I went over. The kitten was in grass, barely sheltered from the sun. It was no more than a few days old, with the umbilical cord still attached.
I could have left it there, or put it in the nearby barn, as our neighbor suggested. But there was a skunk in the barn, and raccoons go there, too. The skunk left. Our neighbor couldn’t find any cats in the barn. Usually there are cats all over that barn. No mama cat anywhere.
We drove to the rescue in John Day and learned how to feed him (they think it’s a him). His name is Luciano for his very loud voice, Luke for short.
For the first three feedings, when Luciano turned his face away from the pipette every time I tried to get it near him, I improvised desperately. I waited for him to cry and dropped kitten milk replacer in his mouth. He tried to suck on the webbing between my thumb and first finger: I dropped KMR there with the pipette, and he slurped it off. It got everywhere. Neither of us cared. I wiped him down afterward, then dried him. Then I rubbed a tissue on his tiny bottom and watched him pee on it. Then I grabbed two more tissues. For someone the size of a large vole, he’s got quite a bladder. But he never got more than a milliliter--not enough, even though he was eating every hour. (I know the schedule said every 2 hours, but I didn’t know how long he had gone hungry before we found him, and if he woke and screamed, I fed him.)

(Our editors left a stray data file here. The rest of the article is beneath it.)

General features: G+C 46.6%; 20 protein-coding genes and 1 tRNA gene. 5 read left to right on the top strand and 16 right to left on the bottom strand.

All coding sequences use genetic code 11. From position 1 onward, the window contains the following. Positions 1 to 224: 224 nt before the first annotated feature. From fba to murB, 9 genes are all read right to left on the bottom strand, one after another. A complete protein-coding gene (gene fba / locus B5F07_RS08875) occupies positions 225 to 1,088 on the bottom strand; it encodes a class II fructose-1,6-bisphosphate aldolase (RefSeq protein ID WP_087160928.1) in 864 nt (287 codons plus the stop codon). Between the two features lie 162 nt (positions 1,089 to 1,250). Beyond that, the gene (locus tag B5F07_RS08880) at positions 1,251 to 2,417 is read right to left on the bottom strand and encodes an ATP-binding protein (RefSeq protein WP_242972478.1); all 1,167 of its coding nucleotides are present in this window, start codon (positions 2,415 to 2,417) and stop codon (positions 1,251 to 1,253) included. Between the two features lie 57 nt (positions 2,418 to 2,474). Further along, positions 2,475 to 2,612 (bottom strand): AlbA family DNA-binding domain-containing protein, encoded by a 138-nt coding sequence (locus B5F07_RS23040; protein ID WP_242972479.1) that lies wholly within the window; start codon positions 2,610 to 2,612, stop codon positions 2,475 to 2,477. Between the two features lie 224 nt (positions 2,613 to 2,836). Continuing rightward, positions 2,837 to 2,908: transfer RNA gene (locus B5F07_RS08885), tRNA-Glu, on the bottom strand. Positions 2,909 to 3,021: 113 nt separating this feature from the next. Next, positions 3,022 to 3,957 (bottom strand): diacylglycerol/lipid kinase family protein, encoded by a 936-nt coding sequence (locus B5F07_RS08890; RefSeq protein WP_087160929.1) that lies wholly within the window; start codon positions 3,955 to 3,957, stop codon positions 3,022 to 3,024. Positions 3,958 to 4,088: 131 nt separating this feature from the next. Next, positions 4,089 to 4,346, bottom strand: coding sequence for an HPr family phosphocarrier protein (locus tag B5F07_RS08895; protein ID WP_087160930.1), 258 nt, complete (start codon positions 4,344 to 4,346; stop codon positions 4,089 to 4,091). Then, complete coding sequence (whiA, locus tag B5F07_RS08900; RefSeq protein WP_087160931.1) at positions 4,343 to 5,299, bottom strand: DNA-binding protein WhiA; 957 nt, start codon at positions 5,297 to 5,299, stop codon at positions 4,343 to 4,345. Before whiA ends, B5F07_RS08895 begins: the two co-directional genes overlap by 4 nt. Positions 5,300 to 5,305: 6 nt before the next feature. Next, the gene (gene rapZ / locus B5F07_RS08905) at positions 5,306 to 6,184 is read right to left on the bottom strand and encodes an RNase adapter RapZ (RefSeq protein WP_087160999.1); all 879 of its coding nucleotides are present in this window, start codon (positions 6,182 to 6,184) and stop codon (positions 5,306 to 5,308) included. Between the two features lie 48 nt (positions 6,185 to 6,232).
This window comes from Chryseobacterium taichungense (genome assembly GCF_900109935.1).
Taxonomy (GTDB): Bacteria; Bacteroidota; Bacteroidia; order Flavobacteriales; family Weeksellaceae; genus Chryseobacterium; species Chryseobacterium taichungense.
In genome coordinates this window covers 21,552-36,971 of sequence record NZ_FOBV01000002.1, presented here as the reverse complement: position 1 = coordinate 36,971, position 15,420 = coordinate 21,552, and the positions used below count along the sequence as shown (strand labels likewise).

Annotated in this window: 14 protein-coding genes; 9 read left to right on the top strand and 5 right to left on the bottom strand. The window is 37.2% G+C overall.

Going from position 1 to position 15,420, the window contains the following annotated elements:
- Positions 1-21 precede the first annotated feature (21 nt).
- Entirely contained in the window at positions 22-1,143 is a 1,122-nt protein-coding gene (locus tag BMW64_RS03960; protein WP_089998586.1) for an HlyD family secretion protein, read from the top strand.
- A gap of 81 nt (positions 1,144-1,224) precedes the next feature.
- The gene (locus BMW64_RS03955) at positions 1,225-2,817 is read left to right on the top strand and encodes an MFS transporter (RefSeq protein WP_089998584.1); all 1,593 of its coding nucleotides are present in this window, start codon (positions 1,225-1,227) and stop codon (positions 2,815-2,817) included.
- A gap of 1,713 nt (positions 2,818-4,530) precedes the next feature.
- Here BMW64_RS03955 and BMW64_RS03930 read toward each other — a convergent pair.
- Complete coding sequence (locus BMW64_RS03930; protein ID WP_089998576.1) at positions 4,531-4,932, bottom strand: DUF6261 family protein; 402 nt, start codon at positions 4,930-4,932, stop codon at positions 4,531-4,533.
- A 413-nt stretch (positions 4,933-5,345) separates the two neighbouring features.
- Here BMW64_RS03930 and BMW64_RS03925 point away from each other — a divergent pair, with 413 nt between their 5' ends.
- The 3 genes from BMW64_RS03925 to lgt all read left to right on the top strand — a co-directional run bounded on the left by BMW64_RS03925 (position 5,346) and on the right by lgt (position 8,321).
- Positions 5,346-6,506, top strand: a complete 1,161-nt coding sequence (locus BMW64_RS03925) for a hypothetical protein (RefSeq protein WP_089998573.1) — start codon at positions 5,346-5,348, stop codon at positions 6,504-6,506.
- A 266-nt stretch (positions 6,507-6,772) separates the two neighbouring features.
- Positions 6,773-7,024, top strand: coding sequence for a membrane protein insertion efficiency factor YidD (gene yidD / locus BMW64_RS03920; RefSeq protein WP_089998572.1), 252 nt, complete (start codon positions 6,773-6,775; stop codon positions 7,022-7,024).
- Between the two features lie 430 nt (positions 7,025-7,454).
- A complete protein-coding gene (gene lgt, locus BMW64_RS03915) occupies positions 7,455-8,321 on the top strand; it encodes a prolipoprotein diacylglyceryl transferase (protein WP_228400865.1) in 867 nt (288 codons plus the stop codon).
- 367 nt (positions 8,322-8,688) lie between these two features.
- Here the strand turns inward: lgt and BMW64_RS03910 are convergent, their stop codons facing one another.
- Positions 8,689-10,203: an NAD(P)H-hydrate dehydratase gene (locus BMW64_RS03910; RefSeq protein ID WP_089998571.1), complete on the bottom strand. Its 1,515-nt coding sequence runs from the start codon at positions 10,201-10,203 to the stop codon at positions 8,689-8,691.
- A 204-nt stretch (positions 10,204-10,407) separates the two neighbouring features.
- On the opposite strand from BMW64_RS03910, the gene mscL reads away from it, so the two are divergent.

Finally, six and a half long hours after I found him, we got things synchronized. He grabbed the pipette in his mouth and drank mightily, kneading his tiny, transparent, impressively sharp claws on my finger. He got more than two milliliters. 

He just might make it. He hasn’t had diarrhea again. The vet says if he’s peeing, he’s not dehydrated. He’s eating. He’s sleeping on me, so he won’t get cold.
He screams whenever he can’t feel my heartbeat, so I tried to sew a pouch out of an old washcloth and a strip of old t-shirt so I can wear him. I broke the sewing machine needle, couldn’t get the new one threaded, swore, and fastened the second end of the t-shirt strip with a safety pin. This is about how sewing works for me at the best of times, and with a screaming kitten in the next room, I took the easy way out.